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CURRENT SITUATION ON USE OF DOW CORNING SILICONE FLUID FOR SOFT TISSUE AUGMENTATION BY INJECTION

F. L. DENNETT
Arch Otolaryngol. 1966;83(5):508. doi:10.1001/archotol.1966.00760020510035.
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To the Editor: As early as 1954, independent investigators reported on the use of dimethylpolysiloxane fluids, often referred to simply as silicone fluid, for soft tissue augmentation by injection techniques. Various reports in the literature and the lay press have described the use of pure silicone fluid or mixtures of silicone fluid and some other (usually secret) materials for mammary augmentation, treatment of facial hemiatrophy, wrinkle eradication, etc.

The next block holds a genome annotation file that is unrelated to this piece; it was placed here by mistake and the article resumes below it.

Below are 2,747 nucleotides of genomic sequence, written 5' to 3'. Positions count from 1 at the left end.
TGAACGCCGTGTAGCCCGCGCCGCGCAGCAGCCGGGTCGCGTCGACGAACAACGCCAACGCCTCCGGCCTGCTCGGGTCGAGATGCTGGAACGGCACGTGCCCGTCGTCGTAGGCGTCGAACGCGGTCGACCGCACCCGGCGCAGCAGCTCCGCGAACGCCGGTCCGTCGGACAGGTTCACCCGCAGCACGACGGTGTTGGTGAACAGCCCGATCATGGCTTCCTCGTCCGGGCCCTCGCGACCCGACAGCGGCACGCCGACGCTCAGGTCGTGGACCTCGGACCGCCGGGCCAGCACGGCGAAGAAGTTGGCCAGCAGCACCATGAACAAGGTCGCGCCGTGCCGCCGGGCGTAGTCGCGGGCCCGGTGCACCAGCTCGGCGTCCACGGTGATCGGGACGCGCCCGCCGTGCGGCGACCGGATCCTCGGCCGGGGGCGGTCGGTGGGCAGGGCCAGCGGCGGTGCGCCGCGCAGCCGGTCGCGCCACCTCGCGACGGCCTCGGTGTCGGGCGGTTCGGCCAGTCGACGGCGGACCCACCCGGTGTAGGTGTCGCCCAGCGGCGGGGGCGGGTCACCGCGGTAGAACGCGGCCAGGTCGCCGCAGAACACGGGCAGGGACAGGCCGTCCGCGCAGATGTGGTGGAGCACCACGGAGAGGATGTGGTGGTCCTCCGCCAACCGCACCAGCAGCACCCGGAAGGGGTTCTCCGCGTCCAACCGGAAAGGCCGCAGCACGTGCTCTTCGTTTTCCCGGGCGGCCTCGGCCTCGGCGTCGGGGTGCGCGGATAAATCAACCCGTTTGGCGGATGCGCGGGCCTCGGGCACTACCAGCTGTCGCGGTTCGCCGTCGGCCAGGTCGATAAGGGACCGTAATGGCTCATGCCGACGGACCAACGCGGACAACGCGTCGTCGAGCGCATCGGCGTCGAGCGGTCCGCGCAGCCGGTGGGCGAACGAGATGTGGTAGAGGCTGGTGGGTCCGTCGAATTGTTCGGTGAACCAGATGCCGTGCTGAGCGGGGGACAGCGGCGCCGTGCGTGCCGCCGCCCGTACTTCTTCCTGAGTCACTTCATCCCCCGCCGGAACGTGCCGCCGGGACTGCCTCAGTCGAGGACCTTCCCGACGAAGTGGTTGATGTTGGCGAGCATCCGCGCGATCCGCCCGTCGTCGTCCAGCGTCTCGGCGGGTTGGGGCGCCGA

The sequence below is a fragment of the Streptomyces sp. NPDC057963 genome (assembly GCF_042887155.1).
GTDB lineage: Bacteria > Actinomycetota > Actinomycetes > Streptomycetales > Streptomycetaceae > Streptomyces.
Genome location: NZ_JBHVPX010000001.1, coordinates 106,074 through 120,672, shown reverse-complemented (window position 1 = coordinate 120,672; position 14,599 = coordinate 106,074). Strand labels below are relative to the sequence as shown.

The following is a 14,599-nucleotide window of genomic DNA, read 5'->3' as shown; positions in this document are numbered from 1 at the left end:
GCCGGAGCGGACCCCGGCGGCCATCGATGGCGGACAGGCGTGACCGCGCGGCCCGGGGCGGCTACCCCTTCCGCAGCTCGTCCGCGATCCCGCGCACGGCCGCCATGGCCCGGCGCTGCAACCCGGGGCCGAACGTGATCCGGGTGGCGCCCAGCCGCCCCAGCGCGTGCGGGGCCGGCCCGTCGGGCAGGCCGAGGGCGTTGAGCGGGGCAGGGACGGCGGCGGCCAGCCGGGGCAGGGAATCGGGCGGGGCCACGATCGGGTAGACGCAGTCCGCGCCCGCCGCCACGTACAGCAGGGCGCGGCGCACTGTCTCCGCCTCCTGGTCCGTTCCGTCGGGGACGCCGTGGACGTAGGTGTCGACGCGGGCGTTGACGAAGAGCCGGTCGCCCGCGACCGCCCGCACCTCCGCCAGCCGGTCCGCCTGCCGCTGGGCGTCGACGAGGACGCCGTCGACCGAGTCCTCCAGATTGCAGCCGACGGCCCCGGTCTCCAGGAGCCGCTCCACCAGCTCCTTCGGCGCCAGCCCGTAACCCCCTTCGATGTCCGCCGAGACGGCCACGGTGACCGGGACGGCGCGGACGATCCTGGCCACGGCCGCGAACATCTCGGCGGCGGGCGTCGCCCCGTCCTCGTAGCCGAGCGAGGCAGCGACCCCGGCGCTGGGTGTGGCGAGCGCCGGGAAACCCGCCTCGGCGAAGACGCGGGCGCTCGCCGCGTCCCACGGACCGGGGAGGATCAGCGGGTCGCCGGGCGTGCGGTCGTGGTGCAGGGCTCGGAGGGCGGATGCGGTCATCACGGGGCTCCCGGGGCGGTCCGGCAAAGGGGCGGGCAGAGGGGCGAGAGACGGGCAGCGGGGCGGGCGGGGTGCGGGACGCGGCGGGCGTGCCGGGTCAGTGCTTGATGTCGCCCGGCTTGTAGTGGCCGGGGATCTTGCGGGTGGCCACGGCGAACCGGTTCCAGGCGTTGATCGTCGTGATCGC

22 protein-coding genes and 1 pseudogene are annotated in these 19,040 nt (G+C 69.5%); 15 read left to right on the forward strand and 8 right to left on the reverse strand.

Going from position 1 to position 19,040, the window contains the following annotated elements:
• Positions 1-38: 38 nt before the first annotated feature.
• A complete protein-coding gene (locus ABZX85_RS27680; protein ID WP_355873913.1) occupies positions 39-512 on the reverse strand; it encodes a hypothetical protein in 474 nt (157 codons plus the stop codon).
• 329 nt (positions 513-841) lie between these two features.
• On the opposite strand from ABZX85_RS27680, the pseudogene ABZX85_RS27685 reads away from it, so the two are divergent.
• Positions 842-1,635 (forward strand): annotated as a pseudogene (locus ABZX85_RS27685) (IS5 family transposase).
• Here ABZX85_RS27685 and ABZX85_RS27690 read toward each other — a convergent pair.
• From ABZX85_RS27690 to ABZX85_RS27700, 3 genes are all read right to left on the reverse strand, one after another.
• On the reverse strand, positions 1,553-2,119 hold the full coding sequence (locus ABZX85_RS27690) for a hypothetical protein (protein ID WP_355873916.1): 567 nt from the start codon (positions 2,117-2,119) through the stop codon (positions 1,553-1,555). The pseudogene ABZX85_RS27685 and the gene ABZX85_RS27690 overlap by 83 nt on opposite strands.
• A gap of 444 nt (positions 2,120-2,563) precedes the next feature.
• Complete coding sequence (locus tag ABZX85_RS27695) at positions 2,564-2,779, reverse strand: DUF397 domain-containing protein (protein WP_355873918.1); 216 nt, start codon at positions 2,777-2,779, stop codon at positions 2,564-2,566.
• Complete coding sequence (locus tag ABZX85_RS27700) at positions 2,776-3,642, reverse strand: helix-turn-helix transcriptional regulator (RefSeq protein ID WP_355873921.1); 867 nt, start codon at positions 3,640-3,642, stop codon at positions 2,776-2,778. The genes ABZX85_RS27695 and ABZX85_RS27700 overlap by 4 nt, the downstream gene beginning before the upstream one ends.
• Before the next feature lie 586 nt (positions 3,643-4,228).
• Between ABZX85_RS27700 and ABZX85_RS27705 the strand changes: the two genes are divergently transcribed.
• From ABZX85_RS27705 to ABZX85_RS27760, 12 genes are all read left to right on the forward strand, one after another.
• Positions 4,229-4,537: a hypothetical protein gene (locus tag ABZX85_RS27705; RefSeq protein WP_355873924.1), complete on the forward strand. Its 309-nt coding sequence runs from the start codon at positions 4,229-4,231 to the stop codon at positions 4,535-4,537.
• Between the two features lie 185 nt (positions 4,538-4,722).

The Dow Corning Center for Aid to Medical Research has been concerned about the problems involved by the rather indiscriminate injection of silicone fluids to people throughout the world. The articles in the lay press which have appeared since early 1965 have not diminished these problems.

Silicones, alone or in combination with other materials, intended for injection into humans are considered as "new drugs" by the Federal Food and Drug Administration.1 At the present time any work involving silicone fluid

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